There are some building-blocks to the answer:
Part 1: Assumption/Simplification
Let's assume for a moment that the only difference between the two planes is the exhaust gas temperature (EGT). A less efficient engine will utilise less of the available (chemical) energy of the fuel. This means a less efficient engine will have a hotter and faster exhaust jet (wasting caloric and kinetic energy).
The water-content of the exhaust gas contains water from two sources: first the water (very low fraction) from the ambient air humidity and second from the combustion of the fuel (carbon-hydrates).
Part 3: Assumption
When humid air (from an engine exhaust) mixes with the atmosphere it is a reasonable assumption that the state of the atmosphere will not change measurably given enough time for the exhaust to mix out.
The mass of water vapour which can be contained in a given mass of air depends on pressure and temperature of the air. This dependency is often visualized in either the Mollier-Diagram or Psychometric-Chart. The following simplification of a Mollier-Diagram shows two areas or states humid air can have. For a given temperature and low water content the water is in its gaseous phase. If the water content is increased (over the saturation point) than part of the water will be condensed (fog, small water droplets).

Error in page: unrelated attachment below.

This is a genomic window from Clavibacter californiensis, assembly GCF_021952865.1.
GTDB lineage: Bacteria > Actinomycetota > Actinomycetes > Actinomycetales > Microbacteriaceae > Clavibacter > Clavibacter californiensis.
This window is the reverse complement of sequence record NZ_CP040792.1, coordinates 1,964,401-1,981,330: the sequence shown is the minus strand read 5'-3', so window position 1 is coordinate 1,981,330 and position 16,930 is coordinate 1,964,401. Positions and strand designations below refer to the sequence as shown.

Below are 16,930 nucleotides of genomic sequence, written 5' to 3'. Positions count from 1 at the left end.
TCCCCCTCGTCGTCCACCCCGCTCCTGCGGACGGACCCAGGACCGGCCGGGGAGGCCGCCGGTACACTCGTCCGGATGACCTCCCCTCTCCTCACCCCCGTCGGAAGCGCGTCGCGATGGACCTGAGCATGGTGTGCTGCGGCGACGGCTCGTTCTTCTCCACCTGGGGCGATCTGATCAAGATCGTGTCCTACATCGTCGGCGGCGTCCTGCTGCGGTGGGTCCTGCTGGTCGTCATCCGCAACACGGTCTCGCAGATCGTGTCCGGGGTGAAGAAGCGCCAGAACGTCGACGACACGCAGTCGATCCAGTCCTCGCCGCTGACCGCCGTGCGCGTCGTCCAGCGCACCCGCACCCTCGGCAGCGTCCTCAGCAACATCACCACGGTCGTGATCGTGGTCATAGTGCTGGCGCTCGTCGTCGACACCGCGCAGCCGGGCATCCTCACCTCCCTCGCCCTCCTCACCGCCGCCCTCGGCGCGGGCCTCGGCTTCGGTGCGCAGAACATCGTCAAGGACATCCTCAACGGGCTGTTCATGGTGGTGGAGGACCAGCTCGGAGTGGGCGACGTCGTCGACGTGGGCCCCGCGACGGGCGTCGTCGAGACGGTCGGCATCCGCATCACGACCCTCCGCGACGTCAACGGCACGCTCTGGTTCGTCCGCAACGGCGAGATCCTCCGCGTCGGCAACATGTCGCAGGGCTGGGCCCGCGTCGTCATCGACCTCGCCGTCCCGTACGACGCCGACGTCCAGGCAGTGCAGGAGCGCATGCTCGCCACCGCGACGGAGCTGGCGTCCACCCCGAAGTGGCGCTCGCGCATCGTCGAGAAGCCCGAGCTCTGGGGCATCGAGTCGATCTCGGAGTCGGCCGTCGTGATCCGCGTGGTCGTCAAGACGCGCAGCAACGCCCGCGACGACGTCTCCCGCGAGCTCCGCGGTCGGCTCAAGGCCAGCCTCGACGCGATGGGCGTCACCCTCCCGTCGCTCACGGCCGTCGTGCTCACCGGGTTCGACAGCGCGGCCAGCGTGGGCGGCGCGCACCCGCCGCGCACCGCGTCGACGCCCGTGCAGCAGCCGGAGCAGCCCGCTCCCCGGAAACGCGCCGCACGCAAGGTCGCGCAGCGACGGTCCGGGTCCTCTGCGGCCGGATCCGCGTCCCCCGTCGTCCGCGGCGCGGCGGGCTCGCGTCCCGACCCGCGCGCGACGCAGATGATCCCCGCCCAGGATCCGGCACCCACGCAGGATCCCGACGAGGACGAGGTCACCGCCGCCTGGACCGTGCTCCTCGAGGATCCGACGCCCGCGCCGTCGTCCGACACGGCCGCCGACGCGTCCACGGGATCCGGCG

Part 5: Answer-Part I
When hot humid air exits the engine it will cool down an partially/continuously mix with the atmosphere. This means temperature and water content/ratio (per a given volume) will decrease. The following sketch illustrates this for two starting points. At the end of this process the jet reaches the state of the atmosphere (see part 3). In the case of a lower EGT the cooling of the exhaust can cause the humid air to cross the saturation-line which will result in a contrail.
Part 6: Answer-PartII
A lower by-pass-ratio-engine is likely to have a higher velocity difference between the ambience/atmosphere and the jet from the engine. This will increase the mixing of the exhaust gases which suppresses the condensation as well.
The model used in the paper (Schumann 2000) also includes basic thermodynamic considerations for the jet-engine which do increase the predictive accuracy of the model. But the thermodynamic effect should be captured by the parts 1-6 given here.